Vice President Mutale Nalumango has expressed concern over the escalating HIV infection rates among adolescents in Zambia.
In her address during the annual HIV, Testing, Counselling and Treatment Day (HTCT) at The University of Zambia, Mrs. Nalumango highlighted the urgent need for preventive measures, which include comprehensive testing services and tackling issues such as substance abuse and peer pressure among youths.
Mrs. Nalumago said that undergoing an HIV test is the initial step towards gaining the necessary knowledge for treatment or prevention.
The vice president particularly stressed on the significance of testing for adolescents, young adults, pregnant women, and breastfeeding mothers, as they are at a higher risk of contracting new infections.
“Adolescents account for 50% of the newly recorded HIV infections, implying that around 90,000 individuals aged between 10-19-years-old are living with HIV and half of these are reliant on life-sustaining medication,” Mrs. Nalumango stated.
She further revealed that Zambia carries a high HIV burden in Africa, with an estimation of 1.4 million adults living with HIV.
“Currently, 1,197,742 individuals are on antiretroviral treatment, and an impressive 96% of these have achieved viral load suppression,” she said.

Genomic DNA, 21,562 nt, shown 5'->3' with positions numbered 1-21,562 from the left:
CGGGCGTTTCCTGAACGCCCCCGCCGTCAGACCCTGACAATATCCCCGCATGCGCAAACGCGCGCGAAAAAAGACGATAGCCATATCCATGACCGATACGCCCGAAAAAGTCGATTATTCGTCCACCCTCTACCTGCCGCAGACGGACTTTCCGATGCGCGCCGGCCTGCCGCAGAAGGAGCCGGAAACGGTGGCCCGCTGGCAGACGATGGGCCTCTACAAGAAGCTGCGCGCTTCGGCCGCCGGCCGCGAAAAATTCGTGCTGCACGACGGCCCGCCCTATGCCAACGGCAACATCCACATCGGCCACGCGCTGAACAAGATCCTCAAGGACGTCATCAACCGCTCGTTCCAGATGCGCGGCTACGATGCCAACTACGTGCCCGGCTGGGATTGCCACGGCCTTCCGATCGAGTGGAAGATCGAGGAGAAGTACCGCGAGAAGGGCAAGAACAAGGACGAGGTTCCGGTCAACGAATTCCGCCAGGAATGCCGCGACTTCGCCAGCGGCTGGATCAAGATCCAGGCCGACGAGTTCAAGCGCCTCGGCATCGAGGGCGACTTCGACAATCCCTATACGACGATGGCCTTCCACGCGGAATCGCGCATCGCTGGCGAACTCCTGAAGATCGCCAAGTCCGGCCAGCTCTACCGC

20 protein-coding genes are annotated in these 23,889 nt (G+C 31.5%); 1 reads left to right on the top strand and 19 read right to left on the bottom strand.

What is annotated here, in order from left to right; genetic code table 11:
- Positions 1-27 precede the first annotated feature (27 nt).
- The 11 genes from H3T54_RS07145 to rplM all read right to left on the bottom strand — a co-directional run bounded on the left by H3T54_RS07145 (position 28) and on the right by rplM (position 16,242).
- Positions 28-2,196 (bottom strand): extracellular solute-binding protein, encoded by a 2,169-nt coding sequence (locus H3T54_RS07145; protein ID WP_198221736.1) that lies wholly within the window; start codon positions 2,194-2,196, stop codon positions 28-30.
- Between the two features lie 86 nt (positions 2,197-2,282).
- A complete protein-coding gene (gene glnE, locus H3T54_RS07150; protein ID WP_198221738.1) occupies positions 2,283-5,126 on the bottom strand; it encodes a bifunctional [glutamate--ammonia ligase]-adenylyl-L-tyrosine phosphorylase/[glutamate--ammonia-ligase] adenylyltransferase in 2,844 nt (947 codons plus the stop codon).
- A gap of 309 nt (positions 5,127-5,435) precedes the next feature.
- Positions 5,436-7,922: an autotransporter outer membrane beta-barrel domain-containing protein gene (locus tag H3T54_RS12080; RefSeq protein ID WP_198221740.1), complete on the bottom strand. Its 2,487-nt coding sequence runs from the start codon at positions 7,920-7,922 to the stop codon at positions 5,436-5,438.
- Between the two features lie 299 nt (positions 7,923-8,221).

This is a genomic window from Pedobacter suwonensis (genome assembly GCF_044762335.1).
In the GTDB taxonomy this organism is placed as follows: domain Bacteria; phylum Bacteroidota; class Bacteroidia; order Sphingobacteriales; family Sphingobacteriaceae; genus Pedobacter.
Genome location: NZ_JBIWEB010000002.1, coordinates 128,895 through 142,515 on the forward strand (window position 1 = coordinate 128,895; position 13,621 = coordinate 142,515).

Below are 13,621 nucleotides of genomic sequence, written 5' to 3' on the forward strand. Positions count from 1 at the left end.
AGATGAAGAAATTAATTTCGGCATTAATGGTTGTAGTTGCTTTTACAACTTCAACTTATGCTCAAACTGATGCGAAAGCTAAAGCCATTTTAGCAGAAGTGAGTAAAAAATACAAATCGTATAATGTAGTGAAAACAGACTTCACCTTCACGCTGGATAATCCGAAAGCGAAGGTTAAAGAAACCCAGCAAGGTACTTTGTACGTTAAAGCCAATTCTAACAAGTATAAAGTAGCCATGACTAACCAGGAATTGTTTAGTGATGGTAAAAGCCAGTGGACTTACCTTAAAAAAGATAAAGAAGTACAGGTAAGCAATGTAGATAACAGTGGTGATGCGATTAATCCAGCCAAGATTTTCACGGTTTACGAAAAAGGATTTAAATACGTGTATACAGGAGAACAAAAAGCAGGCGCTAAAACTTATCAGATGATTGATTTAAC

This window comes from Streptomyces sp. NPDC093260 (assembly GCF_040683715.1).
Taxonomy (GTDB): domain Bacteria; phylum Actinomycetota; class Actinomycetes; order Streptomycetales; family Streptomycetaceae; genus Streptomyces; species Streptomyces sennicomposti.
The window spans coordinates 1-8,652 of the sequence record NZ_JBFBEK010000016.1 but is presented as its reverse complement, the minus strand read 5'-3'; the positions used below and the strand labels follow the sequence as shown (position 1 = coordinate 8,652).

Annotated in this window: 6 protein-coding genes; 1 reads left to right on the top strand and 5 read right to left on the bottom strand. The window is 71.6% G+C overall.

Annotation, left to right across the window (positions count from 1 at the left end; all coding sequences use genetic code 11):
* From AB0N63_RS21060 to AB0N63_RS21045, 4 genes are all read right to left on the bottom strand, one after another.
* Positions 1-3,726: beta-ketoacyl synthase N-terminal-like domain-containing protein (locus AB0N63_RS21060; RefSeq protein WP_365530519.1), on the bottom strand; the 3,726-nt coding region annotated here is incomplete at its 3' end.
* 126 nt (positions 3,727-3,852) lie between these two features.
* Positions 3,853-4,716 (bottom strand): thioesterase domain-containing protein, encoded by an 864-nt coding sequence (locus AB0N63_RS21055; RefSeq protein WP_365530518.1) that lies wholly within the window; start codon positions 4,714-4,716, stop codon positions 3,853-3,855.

The Vice President also emphasized on the importance of consistent medication adherence not only for one’s own health but also for safeguarding the well-being of loved ones.
She further called on the involvement of young people in testing, saying that it would significantly impact the fight against HIV.
Meanwhile, Brian Reid the vice president of International Sales at OraQuick HIV Self-Test, highlighted the potential of their product in enhancing testing accessibility, stating that it allows individuals to perform a test in the privacy of their own homes.
Mr. Reid emphasized on the accuracy and simplicity of the self-test, and further encouraged individuals that a positive result should prompt them to seek counseling and medical guidance at a healthcare facility.
Speaking in a sideline interview at the same event, the University of Zambia Students Union (UNZASU) President Chandra Choongo, pledged the institution’s commitment to working with the Ministry of Health to raise awareness about HIV infection and actively participate in combating its spread among adolescents.
“Our goal as students of the University of Zambia is to be ambassadors for the end of HIV/AIDS movement in Zambia and spread awareness throughout the country,” Mr. Choongoe said.
He further applauded the introduction of the OraQuick HIV Self-Test, stating that it offers a solution for individuals who are hesitant to visit clinics or hospitals for testing due to fear of their statuses being disclosed.
HTCT day took place on August 15th at the University of Zambia’s Goma Lakes, under the theme “Young People Make a Difference: Test for HIV” and the event aimed at raising awareness about the importance of testing and preventive interventions.